I’m not in any way suggesting that this one seismic, tragic world event propelled the direction of my weed-stinking young life. It didn’t. I would go on to wake up on further Sunday mornings next to the poor man’s look-alike, Jay Kay. I would eat sausage rolls and drink Red Bull with him on a weekend break in Blackpool, where I realised the extent of our misalignment when his idea of having fun was smoking pot in our room, which was so small that the TV was suspended dangerously on a badly-mounted wall stand hovering directly over the single bed (there wasn’t room for a table.) Waste, you say? I looked across at him on the train home and knew what that was. I willed him to be quick-witted, responsive, energetic, interesting. He was none of those things. I ate another sausage roll.

That summer, I began to run.

A lot has happened in the subsequent twenty years. Boyfriends (and husbands) have come and gone. Mistakes have been made. Bollocks have been dropped. Careers have been changed. Many different versions of myself have been born and then reborn. But in all of that learning, I have never lost sight of the fact that I won’t waste my life. I’ll make changes. I won’t opt for the path of least resistance.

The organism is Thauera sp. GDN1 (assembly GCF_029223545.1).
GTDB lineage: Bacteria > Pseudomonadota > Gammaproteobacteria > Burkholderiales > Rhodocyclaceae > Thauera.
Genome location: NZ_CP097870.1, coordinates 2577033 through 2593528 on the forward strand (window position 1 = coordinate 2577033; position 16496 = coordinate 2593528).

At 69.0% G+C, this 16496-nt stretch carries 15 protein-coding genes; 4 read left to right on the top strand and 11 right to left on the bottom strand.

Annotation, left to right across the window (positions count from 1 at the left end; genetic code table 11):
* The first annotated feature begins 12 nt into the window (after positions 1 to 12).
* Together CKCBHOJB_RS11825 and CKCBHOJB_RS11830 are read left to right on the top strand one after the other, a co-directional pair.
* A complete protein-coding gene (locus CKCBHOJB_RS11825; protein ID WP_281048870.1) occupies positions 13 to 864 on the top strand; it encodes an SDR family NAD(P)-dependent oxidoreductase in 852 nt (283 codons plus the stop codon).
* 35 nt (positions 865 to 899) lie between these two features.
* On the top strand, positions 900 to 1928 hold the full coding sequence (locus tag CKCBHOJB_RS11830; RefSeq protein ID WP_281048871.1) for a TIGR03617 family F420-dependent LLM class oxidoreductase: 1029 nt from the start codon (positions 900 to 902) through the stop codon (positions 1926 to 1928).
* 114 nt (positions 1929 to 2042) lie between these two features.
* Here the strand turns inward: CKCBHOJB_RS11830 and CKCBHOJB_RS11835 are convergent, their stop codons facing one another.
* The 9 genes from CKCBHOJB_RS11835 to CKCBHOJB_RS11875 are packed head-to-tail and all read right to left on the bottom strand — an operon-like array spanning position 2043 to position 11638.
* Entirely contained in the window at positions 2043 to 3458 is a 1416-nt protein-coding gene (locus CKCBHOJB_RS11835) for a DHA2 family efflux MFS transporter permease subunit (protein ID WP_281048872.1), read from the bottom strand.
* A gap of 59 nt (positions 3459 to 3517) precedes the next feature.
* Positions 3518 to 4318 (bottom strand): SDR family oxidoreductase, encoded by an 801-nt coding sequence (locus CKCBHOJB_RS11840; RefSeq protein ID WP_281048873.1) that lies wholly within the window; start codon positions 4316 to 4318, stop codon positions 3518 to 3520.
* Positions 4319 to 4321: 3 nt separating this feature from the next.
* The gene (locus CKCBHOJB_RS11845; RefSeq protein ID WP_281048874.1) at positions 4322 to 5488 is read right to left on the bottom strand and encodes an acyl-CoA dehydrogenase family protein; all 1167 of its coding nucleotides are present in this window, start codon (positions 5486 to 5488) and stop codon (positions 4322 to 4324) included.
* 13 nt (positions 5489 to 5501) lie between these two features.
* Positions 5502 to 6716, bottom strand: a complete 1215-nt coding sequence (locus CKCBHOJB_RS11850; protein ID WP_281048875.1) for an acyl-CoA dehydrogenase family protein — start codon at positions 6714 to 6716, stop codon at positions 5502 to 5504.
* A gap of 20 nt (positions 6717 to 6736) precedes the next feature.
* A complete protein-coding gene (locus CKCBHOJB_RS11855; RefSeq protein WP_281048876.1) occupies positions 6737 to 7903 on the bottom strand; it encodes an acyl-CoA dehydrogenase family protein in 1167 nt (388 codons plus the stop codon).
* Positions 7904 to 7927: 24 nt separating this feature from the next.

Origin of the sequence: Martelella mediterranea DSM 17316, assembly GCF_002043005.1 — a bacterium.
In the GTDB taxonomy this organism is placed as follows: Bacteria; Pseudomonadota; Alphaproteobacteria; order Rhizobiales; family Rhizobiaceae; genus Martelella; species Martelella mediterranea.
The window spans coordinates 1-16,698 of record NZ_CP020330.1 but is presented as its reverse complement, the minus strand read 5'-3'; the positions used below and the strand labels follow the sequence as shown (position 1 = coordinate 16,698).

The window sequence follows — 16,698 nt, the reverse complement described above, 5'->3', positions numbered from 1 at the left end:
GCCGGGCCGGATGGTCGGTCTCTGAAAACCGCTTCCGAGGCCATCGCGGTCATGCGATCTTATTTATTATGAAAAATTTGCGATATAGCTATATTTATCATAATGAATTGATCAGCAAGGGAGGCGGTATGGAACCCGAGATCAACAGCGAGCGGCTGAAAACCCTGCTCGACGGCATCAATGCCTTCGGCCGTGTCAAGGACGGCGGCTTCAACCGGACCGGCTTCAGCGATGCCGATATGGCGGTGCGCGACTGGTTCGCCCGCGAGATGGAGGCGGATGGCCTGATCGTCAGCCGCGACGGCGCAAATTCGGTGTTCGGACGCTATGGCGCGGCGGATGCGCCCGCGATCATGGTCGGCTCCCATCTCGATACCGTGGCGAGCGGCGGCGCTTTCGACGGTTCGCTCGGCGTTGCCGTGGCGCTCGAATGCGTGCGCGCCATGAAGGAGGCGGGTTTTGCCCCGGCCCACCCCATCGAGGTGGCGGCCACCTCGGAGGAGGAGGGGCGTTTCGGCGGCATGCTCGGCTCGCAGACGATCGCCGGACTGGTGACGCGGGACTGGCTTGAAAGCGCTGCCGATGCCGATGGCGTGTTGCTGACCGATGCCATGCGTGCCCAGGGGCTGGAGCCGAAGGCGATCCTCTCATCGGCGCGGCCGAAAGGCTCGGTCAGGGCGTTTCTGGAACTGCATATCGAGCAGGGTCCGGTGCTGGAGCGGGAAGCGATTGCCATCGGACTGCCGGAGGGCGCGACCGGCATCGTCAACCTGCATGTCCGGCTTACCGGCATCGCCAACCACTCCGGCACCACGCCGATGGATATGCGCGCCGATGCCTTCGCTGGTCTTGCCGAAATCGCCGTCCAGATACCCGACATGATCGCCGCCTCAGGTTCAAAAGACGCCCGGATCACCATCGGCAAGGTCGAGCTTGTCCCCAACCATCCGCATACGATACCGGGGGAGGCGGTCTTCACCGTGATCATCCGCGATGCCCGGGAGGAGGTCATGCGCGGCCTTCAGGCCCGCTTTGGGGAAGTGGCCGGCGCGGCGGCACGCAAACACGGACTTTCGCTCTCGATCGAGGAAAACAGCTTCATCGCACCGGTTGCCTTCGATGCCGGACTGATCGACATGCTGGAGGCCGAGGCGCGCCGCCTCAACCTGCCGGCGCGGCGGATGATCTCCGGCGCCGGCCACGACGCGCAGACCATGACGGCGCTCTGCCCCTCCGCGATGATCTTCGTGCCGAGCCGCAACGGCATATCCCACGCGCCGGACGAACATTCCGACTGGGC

I will run. I will always run.

Because hell, I could be sitting in a hemp-fest flat somewhere, drooling into my Just Eat kebab slumped off my tits on weed waiting for my husband, Neil, of twenty years to wake up from his afternoon nap.

And what kind of a waste of a life would that be?

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The view from our plane, this morning (yes, really.) It’s a beautiful world.

 

 

Ooooh you make me live….*